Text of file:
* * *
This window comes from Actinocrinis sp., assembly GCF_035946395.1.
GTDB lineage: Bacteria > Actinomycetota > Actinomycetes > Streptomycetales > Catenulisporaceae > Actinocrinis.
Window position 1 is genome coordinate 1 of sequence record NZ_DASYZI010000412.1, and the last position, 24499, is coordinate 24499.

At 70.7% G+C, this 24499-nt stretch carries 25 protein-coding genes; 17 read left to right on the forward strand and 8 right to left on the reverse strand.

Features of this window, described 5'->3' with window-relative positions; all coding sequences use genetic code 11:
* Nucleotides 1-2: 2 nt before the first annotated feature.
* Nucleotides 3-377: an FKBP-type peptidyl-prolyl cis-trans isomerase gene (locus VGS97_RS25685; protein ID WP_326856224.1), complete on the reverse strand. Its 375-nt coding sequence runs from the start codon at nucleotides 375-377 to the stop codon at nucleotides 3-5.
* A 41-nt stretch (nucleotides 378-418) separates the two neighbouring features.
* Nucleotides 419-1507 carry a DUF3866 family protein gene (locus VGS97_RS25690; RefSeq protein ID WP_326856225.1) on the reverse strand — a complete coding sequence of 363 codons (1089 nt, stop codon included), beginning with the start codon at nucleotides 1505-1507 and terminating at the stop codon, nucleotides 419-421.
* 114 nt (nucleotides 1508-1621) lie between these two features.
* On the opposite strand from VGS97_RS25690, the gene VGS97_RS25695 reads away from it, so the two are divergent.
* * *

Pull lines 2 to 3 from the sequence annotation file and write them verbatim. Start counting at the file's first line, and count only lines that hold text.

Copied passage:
GTDB lineage: Bacteria > Actinomycetota > Actinomycetes > Streptomycetales > Catenulisporaceae > Actinocrinis.
Window position 1 is genome coordinate 1 of sequence record NZ_DASYZI010000412.1, and the last position, 24499, is coordinate 24499.